To understand how it works, imagine two asymmetric — [such as] a wire and a plate — electrodes,” said Daniel Drew, currently a Postdoctoral Fellow in the Mechanical Engineering department at Stanford University. “When a voltage is applied between the two, the electric field will be stronger in the vicinity of the wire as a function of its geometry. If this field is strong enough, an ambient electron can be pulled in with enough kinetic energy to initiate avalanche breakdown through impact ionization. There’s now a stable plasma, glowing purple in the dark, around the top wire. Generated ions will be ejected from this plasma, drifting in the electric field towards the bottom electrode. Along the way, they collide with neutral air molecules and impart momentum, producing a net thrust.”


Optical Circuits Up To 100 Times Faster Than Electronic Circuits

Optical circuits are set to revolutionize the performance of many devices. Not only are they 10 to 100 times faster than electronic circuits, but they also consume a lot less power. Within these circuits, light waves are controlled by extremely thin surfaces called metasurfaces that concentrate the waves and guide them as needed. The metasurfaces contain regularly spaced nanoparticles that can modulate electromagnetic waves over sub-micrometer wavelength scales.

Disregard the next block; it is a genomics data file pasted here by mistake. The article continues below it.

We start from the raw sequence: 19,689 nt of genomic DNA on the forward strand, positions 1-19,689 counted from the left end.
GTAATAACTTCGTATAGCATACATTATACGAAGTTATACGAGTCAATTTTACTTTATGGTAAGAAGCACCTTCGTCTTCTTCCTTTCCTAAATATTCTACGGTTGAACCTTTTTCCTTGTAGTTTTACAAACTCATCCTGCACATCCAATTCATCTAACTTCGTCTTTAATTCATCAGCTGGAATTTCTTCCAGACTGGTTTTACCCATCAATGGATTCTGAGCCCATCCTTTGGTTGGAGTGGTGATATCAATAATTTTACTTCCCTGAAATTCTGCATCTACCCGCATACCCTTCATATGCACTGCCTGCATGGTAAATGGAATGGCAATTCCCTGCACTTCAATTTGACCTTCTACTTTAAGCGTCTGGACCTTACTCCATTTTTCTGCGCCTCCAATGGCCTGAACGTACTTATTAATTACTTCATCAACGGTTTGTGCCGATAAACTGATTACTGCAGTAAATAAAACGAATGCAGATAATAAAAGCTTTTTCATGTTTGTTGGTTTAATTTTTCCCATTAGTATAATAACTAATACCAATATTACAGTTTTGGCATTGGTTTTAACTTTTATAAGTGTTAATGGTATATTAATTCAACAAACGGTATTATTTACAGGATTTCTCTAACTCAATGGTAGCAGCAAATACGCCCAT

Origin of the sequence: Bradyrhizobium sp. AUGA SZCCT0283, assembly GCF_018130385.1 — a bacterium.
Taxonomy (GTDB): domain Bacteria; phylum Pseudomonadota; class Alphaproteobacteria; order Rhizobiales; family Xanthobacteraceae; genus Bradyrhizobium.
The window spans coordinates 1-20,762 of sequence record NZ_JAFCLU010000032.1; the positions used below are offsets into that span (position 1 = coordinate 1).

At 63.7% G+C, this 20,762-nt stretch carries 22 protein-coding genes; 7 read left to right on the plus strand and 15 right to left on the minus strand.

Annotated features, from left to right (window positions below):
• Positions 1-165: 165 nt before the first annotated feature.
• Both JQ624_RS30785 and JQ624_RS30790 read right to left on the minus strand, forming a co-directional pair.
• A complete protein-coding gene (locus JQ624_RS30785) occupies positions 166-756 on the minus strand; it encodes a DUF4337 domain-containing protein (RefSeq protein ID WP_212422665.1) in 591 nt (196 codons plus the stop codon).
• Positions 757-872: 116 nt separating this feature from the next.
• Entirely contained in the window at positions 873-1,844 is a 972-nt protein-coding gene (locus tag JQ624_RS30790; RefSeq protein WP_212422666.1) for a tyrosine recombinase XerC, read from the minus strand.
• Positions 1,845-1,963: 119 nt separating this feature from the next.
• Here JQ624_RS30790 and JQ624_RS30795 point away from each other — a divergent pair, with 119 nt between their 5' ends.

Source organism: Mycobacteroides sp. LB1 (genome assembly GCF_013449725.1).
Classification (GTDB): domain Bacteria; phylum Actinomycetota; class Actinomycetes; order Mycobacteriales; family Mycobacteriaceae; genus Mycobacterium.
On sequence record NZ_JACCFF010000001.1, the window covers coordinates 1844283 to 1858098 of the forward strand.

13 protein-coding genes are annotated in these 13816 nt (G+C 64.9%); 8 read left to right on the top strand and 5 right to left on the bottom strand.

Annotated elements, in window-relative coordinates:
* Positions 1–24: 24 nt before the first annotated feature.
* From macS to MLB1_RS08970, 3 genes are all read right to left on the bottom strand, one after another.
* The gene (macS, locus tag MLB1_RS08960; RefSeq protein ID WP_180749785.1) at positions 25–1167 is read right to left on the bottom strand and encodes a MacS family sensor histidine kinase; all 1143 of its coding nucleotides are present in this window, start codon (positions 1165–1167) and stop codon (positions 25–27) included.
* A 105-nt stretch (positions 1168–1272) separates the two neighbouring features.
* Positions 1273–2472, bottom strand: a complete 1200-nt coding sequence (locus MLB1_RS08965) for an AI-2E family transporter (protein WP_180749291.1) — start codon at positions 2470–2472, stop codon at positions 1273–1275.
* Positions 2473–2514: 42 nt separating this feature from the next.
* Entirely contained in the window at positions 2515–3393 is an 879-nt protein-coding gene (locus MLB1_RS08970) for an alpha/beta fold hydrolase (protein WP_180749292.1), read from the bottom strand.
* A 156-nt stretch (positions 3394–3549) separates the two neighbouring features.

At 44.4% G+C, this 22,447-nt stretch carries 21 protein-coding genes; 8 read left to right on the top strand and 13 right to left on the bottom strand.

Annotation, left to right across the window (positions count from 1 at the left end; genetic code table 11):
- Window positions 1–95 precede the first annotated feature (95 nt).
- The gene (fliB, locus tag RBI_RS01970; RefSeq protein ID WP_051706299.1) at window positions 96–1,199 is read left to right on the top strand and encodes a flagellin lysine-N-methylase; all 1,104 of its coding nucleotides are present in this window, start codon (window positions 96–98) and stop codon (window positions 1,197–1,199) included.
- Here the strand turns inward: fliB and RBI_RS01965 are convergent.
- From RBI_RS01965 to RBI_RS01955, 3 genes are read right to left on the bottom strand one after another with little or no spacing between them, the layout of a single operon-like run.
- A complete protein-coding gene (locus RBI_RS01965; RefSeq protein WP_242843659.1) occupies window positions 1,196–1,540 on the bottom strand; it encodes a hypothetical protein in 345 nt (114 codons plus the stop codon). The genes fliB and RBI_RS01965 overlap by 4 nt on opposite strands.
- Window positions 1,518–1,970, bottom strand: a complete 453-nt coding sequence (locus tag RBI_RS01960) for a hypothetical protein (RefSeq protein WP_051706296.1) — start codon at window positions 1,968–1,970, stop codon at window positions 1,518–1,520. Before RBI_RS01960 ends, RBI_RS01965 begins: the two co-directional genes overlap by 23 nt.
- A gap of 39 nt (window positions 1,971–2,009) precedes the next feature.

Metasurfaces could enable engineers to make flexible and ultra-thin optics for a host of applications, ranging from flexible tablet computers to solar panels with enhanced light-absorption characteristics. They could also be used to create flexible sensors for direct placement on a patient’s skin, for example, in order to measure things like pulse and blood pressure or to detect specific chemical compounds.

The catch is that creating metasurfaces using the conventional method, lithography, is a fastidious process that takes several hours and must be done in a cleanroom. But EPFL engineers from the Laboratory of Photonic Materials and Fiber Devices (FIMAP) in Switzerland have now developed a simple method for making them in just a few minutes at low temperatures—or sometimes even at room temperature—with no need for a cleanroom. The EPFL‘s School of Engineering method produces dielectric glass metasurfaces that can be either rigid or flexible. The results of their research appear in Nature Nanotechnology.

The new method employs a natural process already used in : dewetting. This occurs when a thin film of material is deposited on a substrate and then heated. The heat causes the film to retract and break apart into tiny nanoparticles.

Dewetting is seen as a problem in manufacturing—but we decided to use it to our advantage,” says Fabien Sorin, the study’s lead author and the head of FIMAP.